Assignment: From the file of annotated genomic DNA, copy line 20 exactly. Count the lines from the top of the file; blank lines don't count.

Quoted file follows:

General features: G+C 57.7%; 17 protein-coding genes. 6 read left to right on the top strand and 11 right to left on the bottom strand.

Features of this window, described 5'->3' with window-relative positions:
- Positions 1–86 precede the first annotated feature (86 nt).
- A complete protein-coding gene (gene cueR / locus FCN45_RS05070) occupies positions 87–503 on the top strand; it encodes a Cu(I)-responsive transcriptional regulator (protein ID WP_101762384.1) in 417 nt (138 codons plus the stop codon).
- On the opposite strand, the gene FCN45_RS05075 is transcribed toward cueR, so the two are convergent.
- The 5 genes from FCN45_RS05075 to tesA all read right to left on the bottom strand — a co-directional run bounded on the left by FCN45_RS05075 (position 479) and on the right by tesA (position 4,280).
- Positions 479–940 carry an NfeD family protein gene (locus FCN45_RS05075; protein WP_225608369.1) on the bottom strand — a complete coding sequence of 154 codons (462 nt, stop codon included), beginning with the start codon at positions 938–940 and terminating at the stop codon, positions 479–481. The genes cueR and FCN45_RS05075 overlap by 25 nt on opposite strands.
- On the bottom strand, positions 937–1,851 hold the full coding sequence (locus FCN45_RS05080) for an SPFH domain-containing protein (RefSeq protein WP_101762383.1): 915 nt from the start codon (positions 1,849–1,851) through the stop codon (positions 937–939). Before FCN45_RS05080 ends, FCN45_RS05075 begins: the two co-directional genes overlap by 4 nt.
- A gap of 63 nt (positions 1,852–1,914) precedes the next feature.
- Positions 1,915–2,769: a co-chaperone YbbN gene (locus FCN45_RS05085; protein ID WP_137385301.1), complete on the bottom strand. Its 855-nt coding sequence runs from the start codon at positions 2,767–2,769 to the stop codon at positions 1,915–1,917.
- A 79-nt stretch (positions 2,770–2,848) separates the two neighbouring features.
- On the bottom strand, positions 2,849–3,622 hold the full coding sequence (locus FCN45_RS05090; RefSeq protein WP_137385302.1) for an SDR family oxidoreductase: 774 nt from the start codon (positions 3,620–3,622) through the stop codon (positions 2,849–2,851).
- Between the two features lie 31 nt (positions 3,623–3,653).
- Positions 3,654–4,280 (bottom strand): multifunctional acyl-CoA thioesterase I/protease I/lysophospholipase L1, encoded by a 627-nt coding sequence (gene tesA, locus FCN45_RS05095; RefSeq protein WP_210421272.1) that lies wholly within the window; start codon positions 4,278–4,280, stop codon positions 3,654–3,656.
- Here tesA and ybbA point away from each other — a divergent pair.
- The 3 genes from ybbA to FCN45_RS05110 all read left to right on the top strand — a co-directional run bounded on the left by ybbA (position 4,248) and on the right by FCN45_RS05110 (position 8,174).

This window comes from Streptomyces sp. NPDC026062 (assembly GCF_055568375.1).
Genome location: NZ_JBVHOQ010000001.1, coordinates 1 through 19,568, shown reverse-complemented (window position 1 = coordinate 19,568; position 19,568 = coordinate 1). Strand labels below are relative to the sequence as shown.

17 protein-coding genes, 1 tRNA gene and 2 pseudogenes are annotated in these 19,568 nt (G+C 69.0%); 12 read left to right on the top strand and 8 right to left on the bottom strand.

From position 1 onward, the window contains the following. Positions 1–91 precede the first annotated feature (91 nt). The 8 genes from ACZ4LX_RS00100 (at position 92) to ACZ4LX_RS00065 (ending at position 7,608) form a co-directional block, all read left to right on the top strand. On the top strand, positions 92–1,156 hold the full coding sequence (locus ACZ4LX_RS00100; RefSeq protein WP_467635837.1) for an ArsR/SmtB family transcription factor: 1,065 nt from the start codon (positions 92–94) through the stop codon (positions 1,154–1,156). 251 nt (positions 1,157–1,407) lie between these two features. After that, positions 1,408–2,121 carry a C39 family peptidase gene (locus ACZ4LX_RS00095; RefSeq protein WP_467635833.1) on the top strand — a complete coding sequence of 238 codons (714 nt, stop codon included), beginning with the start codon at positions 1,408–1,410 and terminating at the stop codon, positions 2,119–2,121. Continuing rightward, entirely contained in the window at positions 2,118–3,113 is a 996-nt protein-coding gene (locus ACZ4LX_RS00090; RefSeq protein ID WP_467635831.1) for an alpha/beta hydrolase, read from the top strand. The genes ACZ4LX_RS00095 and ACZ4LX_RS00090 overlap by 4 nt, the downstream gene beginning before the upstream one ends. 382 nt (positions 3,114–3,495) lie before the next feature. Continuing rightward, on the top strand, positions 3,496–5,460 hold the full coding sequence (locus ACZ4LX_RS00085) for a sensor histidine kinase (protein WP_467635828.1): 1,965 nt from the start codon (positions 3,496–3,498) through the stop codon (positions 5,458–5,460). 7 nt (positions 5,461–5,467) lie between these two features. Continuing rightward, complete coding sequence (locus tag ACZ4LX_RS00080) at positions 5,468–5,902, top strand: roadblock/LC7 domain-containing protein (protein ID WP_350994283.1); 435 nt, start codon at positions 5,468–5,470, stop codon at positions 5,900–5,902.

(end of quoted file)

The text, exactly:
From position 1 onward, the window contains the following. Positions 1–91 precede the first annotated feature (91 nt). The 8 genes from ACZ4LX_RS00100 (at position 92) to ACZ4LX_RS00065 (ending at position 7,608) form a co-directional block, all read left to right on the top strand. On the top strand, positions 92–1,156 hold the full coding sequence (locus ACZ4LX_RS00100; RefSeq protein WP_467635837.1) for an ArsR/SmtB family transcription factor: 1,065 nt from the start codon (positions 92–94) through the stop codon (positions 1,154–1,156). 251 nt (positions 1,157–1,407) lie between these two features. After that, positions 1,408–2,121 carry a C39 family peptidase gene (locus ACZ4LX_RS00095; RefSeq protein WP_467635833.1) on the top strand — a complete coding sequence of 238 codons (714 nt, stop codon included), beginning with the start codon at positions 1,408–1,410 and terminating at the stop codon, positions 2,119–2,121. Continuing rightward, entirely contained in the window at positions 2,118–3,113 is a 996-nt protein-coding gene (locus ACZ4LX_RS00090; RefSeq protein ID WP_467635831.1) for an alpha/beta hydrolase, read from the top strand. The genes ACZ4LX_RS00095 and ACZ4LX_RS00090 overlap by 4 nt, the downstream gene beginning before the upstream one ends. 382 nt (positions 3,114–3,495) lie before the next feature. Continuing rightward, on the top strand, positions 3,496–5,460 hold the full coding sequence (locus ACZ4LX_RS00085) for a sensor histidine kinase (protein WP_467635828.1): 1,965 nt from the start codon (positions 3,496–3,498) through the stop codon (positions 5,458–5,460). 7 nt (positions 5,461–5,467) lie between these two features. Continuing rightward, complete coding sequence (locus tag ACZ4LX_RS00080) at positions 5,468–5,902, top strand: roadblock/LC7 domain-containing protein (protein ID WP_350994283.1); 435 nt, start codon at positions 5,468–5,470, stop codon at positions 5,900–5,902.